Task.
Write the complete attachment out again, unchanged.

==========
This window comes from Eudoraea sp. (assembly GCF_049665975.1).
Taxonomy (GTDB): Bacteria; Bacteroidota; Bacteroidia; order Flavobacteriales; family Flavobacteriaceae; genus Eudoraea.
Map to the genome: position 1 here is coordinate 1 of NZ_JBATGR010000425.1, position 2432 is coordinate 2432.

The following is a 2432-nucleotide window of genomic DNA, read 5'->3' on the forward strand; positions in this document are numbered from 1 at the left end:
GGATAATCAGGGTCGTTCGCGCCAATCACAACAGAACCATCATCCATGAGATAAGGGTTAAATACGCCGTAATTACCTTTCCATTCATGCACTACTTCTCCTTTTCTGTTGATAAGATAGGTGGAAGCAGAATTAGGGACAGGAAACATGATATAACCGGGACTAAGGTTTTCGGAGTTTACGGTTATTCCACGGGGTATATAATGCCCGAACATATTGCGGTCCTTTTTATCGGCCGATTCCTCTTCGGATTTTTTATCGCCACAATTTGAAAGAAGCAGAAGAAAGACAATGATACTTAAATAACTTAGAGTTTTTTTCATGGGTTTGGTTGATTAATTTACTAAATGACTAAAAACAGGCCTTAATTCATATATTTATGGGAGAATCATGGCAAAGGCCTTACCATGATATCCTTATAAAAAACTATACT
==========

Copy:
This window comes from Eudoraea sp. (assembly GCF_049665975.1).
Taxonomy (GTDB): Bacteria; Bacteroidota; Bacteroidia; order Flavobacteriales; family Flavobacteriaceae; genus Eudoraea.
Map to the genome: position 1 here is coordinate 1 of NZ_JBATGR010000425.1, position 2432 is coordinate 2432.

The following is a 2432-nucleotide window of genomic DNA, read 5'->3' on the forward strand; positions in this document are numbered from 1 at the left end:
GGATAATCAGGGTCGTTCGCGCCAATCACAACAGAACCATCATCCATGAGATAAGGGTTAAATACGCCGTAATTACCTTTCCATTCATGCACTACTTCTCCTTTTCTGTTGATAAGATAGGTGGAAGCAGAATTAGGGACAGGAAACATGATATAACCGGGACTAAGGTTTTCGGAGTTTACGGTTATTCCACGGGGTATATAATGCCCGAACATATTGCGGTCCTTTTTATCGGCCGATTCCTCTTCGGATTTTTTATCGCCACAATTTGAAAGAAGCAGAAGAAAGACAATGATACTTAAATAACTTAGAGTTTTTTTCATGGGTTTGGTTGATTAATTTACTAAATGACTAAAAACAGGCCTTAATTCATATATTTATGGGAGAATCATGGCAAAGGCCTTACCATGATATCCTTATAAAAAACTATACT